The next day refreshed and ready for battle we headed straight for the French Quarter where we thought the action was, but we soon realised that’s where the media often present Mardi Gras from, but there are no parades there and it’s just where the tourists head to get drunk and flash their breasts for beads. Beads, doubloons, cups, stuffed animals, and a wealth of other shit are thrown out by krewes to the general public, but some unscrupulous people ask women to flash their breasts to gain the best items, and quite a few, especially in the French Quarter, are more than happy to oblige. Mardi Gras ‘throws’ are a major part of the celebration, and historically those that caught the then glass beads, were thought to get good luck for the coming year. The most sort after ‘treasure’ is the glitter clad Zulu coconut thrown out by Zulu Chiefs.

Aside from the racial divide, one thing that grated on us was the amount of tat thrown out from the floats, for us it served no purpose, as what the hell are you going to do with a load of plastic beads? But people where going wild for them! Even filling up bin bags full of the stuff. Near the latter part of the day the route was covered in rubbish, sorry I mean treasure… But TBF the New Orleans cleaners were on it and cleared the streets straight away, a commendable effort. I mentioned this qualm to a native New Yorker and his reply was “You went to Mardi Gras and were worried about the rubbish, you should have been ten beers deep and having the time of your life!”.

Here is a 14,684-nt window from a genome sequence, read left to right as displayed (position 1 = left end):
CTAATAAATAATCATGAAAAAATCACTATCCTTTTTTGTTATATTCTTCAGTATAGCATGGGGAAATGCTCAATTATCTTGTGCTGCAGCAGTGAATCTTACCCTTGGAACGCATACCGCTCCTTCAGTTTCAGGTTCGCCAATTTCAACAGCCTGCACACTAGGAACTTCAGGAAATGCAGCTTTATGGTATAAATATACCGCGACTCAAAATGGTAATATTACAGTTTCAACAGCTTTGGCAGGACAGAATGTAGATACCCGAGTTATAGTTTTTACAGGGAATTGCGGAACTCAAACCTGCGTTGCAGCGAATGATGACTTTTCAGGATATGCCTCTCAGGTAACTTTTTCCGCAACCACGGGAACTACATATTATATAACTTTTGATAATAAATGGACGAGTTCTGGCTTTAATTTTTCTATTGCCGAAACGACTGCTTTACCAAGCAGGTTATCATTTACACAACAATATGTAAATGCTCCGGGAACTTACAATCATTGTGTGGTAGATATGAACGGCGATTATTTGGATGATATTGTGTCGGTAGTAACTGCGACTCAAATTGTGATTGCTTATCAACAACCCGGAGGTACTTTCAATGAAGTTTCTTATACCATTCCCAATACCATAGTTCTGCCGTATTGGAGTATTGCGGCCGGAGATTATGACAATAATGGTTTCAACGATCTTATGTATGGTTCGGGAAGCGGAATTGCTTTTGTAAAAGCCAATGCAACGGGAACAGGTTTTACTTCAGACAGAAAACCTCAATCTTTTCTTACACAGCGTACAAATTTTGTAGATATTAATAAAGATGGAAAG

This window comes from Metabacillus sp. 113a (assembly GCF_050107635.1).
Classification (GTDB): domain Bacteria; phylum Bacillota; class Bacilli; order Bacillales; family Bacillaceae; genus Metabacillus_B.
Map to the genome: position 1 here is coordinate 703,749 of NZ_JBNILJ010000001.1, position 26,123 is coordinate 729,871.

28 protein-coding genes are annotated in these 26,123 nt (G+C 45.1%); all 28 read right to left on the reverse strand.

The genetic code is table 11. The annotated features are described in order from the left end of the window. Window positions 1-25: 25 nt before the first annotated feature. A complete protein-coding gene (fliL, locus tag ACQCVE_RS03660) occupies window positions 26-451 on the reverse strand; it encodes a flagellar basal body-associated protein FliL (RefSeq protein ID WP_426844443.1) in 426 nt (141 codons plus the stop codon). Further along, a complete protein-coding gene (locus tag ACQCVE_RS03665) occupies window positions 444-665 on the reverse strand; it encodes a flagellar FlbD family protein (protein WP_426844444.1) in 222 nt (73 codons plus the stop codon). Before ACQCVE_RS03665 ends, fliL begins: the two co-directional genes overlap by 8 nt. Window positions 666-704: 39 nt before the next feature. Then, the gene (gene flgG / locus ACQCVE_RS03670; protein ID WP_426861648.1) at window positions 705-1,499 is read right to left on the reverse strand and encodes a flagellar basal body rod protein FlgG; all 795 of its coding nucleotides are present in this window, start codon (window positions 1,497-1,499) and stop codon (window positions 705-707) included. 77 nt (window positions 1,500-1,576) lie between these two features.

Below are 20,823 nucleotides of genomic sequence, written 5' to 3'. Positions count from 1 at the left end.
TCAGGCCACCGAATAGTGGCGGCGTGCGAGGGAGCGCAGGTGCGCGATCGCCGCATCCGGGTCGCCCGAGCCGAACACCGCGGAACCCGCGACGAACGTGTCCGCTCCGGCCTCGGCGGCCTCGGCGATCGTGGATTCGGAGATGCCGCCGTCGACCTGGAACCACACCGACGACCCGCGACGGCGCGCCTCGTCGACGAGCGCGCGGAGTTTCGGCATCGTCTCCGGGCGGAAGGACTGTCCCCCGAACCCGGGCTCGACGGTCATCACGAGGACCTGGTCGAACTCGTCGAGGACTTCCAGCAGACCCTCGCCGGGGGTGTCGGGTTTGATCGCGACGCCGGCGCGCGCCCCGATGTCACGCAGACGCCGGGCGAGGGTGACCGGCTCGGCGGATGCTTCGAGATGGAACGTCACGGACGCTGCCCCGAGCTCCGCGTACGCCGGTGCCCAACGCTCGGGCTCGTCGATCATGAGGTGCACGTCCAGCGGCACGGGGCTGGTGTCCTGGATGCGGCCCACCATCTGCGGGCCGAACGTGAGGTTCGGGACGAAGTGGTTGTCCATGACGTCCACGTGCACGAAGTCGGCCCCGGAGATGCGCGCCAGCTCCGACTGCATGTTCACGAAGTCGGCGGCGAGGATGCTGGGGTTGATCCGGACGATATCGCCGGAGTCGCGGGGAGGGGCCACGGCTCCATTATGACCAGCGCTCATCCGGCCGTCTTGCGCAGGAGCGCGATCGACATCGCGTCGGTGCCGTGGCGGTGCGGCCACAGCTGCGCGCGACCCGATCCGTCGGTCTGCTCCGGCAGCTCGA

Since all the parade organisations completely fund themselves, and the tat they throw out, New Orleanians call it the Mardi Gras the ‘Greatest Free Show on Earth’, I can only help think that the money could go to a better use than a landfill. Then again, economic impact reports indicate that Mardi Gras generates over $1 billion in annual spending, and I guess me berating the beads and mess is like going to Burning Man and moaning about getting sand in my shoes, or Rio Carnival and complaining I got sunburnt!

The Monday was Lundi Gras where traditionally Rex, the King of Carnival, would arrive by boat at the riverfront. Rex selected the Mardi Gras colors in 1892 and assigned meaning to them; purple stands for justice, green for faith, and gold for power. There were three processions that evening but as two were taking a similar route we decided to head to see what Proteus and Orpheus had to offer. Founded in 1882, the Krewe of Proteus is the second-oldest krewe in Carnival history and Orpheus’ ‘monarchs’ have included Quentin Tarantino, Sandra Bullock, Whoopi Goldberg and Stevie Wonder.